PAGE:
We have landed in Salt Lake City and as we remember all of the things we forgot to pack we would like to bring to you a piece of music from the era of the Great War.
Although it is now one of the songs “definitively synonymous with the First World War” and even regained popularity during World War II and the Vietnam War, it was originally discarded. As the story goes “Pack up your Troubles” was originally written in 1915 by George Powell, under the pseudonym George Asaf, and composed by his brother, Felix Powell and when they first listened to it they deemed it “piffle” (i.e. rubbish). Only after they won first place in competition for marching songs,which they had entered the song in as a joke, did they realize its merit.
The song was covered by a number of artists including Murray Johnson and Reinald Werrenrath. Its popularity continued far beyond into the modern day where it is sampled for songs, featured in media, and in 1932 there was even a movie titled “Pack Up Your Troubles.”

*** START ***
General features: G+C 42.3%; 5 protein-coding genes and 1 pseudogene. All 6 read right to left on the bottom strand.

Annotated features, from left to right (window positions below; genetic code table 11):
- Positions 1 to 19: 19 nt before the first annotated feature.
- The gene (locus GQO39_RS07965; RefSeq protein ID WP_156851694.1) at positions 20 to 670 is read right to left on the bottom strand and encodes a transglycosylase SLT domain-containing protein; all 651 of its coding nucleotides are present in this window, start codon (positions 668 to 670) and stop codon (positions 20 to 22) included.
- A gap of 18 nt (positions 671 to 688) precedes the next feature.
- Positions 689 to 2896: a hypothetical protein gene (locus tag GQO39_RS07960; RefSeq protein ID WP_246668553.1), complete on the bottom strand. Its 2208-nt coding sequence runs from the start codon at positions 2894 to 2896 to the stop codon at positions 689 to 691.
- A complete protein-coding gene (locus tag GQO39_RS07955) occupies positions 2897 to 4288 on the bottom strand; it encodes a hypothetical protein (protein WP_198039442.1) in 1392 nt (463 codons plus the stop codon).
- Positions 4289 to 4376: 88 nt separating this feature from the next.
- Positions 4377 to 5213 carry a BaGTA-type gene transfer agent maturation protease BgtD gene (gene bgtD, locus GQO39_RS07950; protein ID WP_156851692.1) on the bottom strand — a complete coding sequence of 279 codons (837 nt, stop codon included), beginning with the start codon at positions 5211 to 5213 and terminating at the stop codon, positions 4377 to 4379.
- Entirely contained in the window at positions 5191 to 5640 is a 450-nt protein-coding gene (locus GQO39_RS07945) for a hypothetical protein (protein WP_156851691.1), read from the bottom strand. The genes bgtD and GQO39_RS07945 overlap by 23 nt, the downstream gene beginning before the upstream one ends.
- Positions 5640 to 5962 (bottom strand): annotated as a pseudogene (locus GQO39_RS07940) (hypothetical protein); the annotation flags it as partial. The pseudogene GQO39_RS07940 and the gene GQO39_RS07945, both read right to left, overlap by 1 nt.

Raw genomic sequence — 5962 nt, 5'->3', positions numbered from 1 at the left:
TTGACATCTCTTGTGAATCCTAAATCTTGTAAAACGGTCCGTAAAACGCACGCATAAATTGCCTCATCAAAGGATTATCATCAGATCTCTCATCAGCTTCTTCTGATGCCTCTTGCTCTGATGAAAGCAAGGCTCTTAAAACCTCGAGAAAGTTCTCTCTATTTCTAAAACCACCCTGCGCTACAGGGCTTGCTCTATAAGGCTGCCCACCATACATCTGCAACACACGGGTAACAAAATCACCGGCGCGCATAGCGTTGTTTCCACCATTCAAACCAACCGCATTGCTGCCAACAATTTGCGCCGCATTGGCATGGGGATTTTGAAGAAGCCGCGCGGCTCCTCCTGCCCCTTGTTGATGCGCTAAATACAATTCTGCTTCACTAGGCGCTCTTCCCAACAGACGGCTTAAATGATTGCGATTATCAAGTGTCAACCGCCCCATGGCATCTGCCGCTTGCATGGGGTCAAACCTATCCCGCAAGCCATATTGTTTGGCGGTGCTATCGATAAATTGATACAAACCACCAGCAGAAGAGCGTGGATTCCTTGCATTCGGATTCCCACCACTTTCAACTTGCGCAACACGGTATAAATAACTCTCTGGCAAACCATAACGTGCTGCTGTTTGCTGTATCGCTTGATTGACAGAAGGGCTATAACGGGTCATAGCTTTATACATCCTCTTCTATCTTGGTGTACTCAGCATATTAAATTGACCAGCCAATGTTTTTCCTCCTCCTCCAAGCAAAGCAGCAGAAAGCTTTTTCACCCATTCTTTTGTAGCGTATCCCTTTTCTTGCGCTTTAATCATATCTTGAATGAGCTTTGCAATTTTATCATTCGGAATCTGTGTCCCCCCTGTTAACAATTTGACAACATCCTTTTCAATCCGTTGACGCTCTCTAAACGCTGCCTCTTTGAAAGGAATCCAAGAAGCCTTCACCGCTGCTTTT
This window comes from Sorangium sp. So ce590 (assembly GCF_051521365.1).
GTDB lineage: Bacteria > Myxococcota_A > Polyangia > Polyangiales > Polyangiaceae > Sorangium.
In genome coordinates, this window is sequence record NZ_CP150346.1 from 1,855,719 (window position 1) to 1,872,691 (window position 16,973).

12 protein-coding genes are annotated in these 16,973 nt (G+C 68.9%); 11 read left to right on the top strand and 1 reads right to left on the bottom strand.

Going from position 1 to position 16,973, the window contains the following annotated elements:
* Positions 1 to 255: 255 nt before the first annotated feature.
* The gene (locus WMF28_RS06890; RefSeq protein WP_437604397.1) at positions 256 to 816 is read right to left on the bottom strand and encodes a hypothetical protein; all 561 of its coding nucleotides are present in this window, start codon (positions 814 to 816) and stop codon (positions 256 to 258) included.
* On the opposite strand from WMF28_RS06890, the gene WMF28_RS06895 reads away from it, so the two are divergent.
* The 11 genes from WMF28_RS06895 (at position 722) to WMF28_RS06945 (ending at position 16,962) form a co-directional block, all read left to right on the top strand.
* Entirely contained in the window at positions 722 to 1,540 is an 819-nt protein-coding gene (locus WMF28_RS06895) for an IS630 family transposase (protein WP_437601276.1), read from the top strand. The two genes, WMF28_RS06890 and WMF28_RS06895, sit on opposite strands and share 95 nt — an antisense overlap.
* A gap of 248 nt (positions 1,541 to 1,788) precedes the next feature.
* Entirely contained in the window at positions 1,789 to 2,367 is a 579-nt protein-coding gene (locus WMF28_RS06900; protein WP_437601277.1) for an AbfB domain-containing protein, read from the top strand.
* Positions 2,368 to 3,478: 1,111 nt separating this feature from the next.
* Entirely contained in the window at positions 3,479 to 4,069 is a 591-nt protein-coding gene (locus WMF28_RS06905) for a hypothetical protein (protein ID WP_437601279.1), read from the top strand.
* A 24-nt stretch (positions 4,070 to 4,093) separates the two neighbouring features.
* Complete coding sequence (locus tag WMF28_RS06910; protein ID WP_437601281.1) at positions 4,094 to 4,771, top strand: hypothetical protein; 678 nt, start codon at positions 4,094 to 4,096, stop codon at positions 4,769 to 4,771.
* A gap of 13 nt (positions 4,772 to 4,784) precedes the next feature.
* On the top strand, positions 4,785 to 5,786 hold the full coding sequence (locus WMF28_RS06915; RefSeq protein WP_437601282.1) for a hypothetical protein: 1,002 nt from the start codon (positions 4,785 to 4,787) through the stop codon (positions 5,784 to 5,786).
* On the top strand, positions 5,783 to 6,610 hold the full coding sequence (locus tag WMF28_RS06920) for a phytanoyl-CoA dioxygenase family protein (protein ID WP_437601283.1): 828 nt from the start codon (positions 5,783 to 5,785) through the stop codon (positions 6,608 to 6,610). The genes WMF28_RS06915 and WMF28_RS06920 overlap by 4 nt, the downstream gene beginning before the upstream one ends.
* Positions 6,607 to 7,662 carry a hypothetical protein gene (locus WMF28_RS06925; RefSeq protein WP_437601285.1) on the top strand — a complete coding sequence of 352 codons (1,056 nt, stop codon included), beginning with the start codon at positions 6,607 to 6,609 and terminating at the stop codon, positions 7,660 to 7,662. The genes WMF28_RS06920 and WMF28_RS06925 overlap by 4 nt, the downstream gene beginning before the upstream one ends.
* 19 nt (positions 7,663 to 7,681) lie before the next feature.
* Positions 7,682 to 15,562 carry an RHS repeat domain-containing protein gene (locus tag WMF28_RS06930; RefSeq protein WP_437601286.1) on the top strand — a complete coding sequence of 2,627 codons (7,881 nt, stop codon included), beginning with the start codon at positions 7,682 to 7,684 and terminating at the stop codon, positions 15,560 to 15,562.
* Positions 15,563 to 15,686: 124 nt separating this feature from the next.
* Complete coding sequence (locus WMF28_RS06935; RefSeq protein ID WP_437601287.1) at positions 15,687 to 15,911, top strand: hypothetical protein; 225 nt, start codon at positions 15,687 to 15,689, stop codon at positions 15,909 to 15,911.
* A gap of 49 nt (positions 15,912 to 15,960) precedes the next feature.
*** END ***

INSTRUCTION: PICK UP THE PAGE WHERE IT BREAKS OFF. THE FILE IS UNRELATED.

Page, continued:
Unfortunately, the implications of the song, had disasteros effects for George Powell. While performing it to soldiers on the Western Front and watching them sing it as they walked into battle, many of whom would never return, caused him to become deeply depressed and after the war he was a broken man. Ultimately, this led him to commit suicide in 1942; however, he had reserved the rights to his song and his family were secure financially after his death.
To learn more about this song and the authors behind it click on the links below.